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Podcast Review: Franklin Centenary Podcast

14 September 2020
Appeared in BioNews 1063

When I was asked to review a podcast about Dr Rosalind Franklin for BioNews, the name was definitely familiar but I needed to google her to remind myself that she was a researcher and chemist, most known for her work in the discovery of the structures of DNA, RNA and viruses.

Although I can try and excuse myself slightly with the fact that I am not from the UK, the fact that I had to look up this scientist perhaps testifies to the fact that for many years, Dr Franklin's contributions did not receive the same attention as her scientific peers. Her peers included Dr Francis Crick and Dr James Watson who were celebrated for their work on the structure of DNA – which was in fact based on Franklin's discoveries – and were awarded the Nobel Prize in Physiology and Medicine in 1962.

Since her death at the early age of 37 in 1958, Dr Franklin has received a wealth of posthumous recognition, especially for her work on DNA structure, which was less recognised during her lifetime compared to her other discoveries. To mark that 2020 is 100 years since her birth, the Franklin Institute has set out to celebrate the life of Dr Franklin by publicising various pieces about her life and work, including a podcast series where episode one and two are already available.

Episode one revolves around the life of Dr Franklin and includes an interview with 90-year old Jennifer Glynn, Franklin's sister, who is ten years her junior. It is a pleasure listening to Glynn's voice, full of character and experience, it brings the podcast to life. The account of Dr Franklin's life from the perspective of someone close to her is supplemented by a more fact-based account presented by science journalist Izzy Clark and quotes from Dr Franklin's own letters. Combined, these elements give an interesting insight into the life and character of Dr Franklin.

We hear about her childhood in Notting Hill Gate where Dr Franklin grew up in an upper middle class family that fostered a sense of the value of constructive discussions that went on to be formative in the way Dr Franklin developed ideas and were present in the scientific community.

Dr Franklin's parents encouraged their daughters to receive a good education, similar to their sons. After finishing at St Pauls Girls' School, Dr Franklin went on to read natural sciences at the University of Cambridge. Following graduation, Dr Franklin carried out research for the British Coal Utilisation Research Association and obtained a doctoral degree, but it was the following years spent researching and learning x-ray techniques in a coal laboratory in Paris, France that were, according to Glynn, the happiest years of her life.

The podcast goes on to address the later years in Dr Franklin's life and ends with her death from ovarian cancer, just 37 years old.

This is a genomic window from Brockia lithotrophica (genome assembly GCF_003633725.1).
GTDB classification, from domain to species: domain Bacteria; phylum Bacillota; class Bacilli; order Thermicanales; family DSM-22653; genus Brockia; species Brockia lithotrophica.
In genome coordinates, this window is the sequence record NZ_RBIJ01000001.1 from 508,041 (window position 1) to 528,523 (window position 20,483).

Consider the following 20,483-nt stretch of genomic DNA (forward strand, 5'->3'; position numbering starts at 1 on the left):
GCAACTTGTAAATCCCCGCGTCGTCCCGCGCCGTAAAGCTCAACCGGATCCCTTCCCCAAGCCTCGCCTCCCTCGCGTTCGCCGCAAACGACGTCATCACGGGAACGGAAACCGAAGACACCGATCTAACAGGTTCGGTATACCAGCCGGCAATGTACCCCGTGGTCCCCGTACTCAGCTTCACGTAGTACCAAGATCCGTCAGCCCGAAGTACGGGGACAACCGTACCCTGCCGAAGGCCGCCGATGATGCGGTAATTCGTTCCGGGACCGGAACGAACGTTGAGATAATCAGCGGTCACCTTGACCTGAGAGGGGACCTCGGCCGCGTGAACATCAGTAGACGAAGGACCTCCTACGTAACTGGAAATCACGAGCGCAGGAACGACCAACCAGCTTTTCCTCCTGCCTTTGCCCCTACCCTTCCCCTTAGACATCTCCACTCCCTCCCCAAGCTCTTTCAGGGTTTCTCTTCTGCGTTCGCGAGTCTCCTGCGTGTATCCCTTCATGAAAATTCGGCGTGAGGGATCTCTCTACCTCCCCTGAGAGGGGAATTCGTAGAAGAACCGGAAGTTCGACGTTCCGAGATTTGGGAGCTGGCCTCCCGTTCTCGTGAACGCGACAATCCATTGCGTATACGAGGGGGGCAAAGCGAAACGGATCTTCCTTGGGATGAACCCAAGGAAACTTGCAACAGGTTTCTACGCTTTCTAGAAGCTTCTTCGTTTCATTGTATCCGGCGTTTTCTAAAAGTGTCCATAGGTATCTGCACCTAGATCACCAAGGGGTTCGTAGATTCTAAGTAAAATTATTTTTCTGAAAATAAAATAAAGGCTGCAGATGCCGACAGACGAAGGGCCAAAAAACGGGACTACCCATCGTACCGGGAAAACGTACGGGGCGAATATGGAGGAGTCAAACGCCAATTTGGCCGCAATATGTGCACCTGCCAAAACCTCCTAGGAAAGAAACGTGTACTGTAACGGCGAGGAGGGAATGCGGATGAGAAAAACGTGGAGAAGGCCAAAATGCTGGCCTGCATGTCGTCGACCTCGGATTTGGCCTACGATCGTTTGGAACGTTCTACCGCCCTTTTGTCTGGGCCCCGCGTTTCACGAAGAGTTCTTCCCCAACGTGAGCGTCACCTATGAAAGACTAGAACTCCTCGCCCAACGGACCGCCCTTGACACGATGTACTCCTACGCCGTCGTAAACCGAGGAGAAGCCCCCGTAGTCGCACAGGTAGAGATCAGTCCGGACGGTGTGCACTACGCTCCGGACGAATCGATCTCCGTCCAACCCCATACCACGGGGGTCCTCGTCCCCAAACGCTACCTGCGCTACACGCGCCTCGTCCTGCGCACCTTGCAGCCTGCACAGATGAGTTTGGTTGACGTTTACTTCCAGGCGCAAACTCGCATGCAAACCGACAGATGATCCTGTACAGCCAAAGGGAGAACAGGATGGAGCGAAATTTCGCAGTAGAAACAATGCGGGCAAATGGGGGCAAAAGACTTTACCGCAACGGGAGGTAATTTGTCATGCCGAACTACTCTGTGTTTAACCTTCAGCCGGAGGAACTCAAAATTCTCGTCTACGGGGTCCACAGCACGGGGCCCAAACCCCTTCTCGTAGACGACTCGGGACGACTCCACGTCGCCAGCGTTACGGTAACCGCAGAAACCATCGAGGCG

Although it is evident that Dr Franklin was a pioneer for women in science, Glynn tells us that she was never interested in taking on such a role. The podcast describes how she went from the Paris laboratory where there was an open-minded environment without discrimination, to joining King's College London where she felt isolated and not allowed in the mens' common room.

The account of Dr Franklin gives the impression of a deeply engaged scientist who brought home live polio virus to live in the family's fridge. It is details such as these that bring the story of Dr Franklin to life. Another interesting aspect is when the podcast tells us of Dr Franklin's reaction to the celebration of Dr Crick and Dr Watson whose discoveries depended on her work, and how upset her family were when Dr Crick published a book ten years after her death, which they believed made a caricature of her. The podcast gives a good insight into Dr Franklin and not least how the people closest to her knew her, despite not fully understanding until later how significant a scientist she was. Inviting Glynn to give her story about her sister is particularly what makes the podcast worth listening to.

The awareness that knowing the fundamentals of a virus is essential for the ability to combat it is as relevant as ever – we all know the structural outline of one particular virus these days – and the podcast reminds us that this knowledge is only 70 years old. The discoveries Dr Franklin made about viral structure brings an extra layer to the relevance of celebrating her work this year and the podcast does this in an interesting and informing way. I am looking forward to download the second episode.

Franklin Centenary Podcast
The Rosalind Franklin Institute |  25 July 2020
19 August 2019 - by Eleanor Taylor 
If you asked me to describe how DNA was discovered, I would probably begin by recounting how Francis Crick and James Watson successfully identified the three-dimensional structure of DNA at the University of Cambridge, in 1953, and end my explanation by discussing the role that Rosalind Franklin played in this momentous scientific breakthrough...
12 August 2019 - by Eleanor Mackle 
So, you think Watson and Crick discovered DNA? I did too, until I attended a talk by Professor Gareth Williams at the Royal Institution, called 'Unravelling the Double Helix'...
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